Setting the standards
A news-literate individual uses the standards of authoritative, fact-based journalism — “quality journalism,” for short — as an aspirational measure in deciding what to trust, what to share and what to act on. Some of these standards are no-brainers (“Don’t make things up”); others are more subjective (when to grant anonymity to a source). NLP’s “Practicing Quality Journalism” lesson introduces you to seven standards that are the basis for a credible news report.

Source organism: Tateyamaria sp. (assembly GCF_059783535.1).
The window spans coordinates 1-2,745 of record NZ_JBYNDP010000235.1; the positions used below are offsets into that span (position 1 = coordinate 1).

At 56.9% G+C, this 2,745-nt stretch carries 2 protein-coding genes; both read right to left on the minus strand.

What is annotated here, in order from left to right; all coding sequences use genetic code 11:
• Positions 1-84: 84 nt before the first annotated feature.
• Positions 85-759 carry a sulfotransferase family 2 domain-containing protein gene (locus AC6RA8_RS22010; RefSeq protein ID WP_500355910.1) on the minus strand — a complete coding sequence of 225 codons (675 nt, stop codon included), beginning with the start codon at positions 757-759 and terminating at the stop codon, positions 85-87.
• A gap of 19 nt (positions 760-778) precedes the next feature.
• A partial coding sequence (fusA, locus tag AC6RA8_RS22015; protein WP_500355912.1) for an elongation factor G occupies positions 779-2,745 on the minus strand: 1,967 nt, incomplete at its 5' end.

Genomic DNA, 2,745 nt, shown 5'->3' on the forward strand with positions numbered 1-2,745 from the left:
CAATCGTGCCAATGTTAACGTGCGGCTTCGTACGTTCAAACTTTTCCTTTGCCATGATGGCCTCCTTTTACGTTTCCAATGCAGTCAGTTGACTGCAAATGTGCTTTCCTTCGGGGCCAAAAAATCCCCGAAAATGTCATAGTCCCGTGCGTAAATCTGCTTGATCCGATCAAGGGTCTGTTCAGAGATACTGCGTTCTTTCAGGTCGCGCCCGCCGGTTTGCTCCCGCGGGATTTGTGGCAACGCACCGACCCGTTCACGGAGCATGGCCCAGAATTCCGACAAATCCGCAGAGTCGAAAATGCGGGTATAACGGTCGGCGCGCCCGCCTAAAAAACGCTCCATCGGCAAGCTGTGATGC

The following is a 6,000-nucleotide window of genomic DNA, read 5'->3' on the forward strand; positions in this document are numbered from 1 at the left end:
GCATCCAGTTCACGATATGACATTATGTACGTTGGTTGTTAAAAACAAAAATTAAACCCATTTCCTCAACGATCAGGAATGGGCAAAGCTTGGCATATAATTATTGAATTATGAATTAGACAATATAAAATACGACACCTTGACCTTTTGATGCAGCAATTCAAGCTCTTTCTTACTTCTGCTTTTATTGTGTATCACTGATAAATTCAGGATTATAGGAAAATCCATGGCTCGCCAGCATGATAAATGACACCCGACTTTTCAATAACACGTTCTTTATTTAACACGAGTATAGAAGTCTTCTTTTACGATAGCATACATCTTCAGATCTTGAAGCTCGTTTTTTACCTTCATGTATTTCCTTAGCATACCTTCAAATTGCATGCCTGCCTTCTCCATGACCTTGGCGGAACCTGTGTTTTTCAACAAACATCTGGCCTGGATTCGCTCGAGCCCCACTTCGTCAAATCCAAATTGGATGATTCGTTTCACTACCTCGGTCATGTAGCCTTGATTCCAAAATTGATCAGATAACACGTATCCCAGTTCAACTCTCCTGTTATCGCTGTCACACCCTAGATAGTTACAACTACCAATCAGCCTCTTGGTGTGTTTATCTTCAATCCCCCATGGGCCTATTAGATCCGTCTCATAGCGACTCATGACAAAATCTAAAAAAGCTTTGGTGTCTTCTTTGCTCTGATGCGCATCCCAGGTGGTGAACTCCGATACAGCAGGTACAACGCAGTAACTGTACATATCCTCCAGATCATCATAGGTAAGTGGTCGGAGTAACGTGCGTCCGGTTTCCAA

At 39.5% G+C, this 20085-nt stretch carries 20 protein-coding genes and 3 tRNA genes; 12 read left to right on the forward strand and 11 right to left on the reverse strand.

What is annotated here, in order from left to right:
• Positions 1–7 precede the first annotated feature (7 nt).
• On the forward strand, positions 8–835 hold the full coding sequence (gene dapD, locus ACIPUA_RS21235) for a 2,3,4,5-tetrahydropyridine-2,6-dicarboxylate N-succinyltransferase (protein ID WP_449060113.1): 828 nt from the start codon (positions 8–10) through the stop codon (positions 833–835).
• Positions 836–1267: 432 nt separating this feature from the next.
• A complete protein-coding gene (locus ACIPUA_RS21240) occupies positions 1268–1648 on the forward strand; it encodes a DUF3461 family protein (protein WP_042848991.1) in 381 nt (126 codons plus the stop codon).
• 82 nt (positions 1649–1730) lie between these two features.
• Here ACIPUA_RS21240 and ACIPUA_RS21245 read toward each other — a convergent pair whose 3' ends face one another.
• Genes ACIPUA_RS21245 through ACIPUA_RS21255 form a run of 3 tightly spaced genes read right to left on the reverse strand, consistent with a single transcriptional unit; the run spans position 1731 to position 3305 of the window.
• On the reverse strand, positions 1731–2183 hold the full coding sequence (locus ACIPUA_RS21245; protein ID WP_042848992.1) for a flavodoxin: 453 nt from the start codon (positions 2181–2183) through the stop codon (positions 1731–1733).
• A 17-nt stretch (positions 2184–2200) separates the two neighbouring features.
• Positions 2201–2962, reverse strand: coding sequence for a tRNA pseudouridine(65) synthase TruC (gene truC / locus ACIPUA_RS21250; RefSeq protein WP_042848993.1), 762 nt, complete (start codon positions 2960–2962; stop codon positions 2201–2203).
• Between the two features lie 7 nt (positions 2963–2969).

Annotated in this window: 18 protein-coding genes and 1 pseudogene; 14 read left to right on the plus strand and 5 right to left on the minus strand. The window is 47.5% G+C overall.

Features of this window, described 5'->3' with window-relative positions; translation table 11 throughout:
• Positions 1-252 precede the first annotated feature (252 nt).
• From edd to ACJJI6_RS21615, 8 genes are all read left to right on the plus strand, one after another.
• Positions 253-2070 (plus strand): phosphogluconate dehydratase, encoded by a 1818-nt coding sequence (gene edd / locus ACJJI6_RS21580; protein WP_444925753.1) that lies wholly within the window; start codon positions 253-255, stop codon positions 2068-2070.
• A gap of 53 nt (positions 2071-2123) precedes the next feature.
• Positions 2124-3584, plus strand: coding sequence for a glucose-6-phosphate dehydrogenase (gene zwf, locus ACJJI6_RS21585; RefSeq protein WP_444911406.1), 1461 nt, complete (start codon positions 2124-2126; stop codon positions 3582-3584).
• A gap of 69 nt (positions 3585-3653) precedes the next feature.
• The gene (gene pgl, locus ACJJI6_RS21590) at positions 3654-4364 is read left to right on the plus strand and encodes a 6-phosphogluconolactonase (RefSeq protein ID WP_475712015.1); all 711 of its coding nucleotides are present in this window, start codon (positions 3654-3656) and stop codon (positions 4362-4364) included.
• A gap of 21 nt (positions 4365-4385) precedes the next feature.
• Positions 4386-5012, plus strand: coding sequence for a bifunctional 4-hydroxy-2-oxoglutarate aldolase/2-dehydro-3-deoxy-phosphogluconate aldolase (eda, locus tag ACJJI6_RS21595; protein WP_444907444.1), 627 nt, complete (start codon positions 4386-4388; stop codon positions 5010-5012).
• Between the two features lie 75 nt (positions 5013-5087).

One widely referenced guide to journalism standards and practices is published by the Society of Professional Journalists; large news outlets (The Washington Post and NPR, for example) often have their own. At major news organizations, these standards are subject to constant reconsideration and revision — whether to prevent the recurrence of an error or to adapt to new tools and methods of gathering and reporting information (for example, using social media to locate sources, or livestreaming breaking news events). The more you know about these standards, the better equipped you will be to evaluate the credibility of everything you read, watch and hear — and to critically respond to it.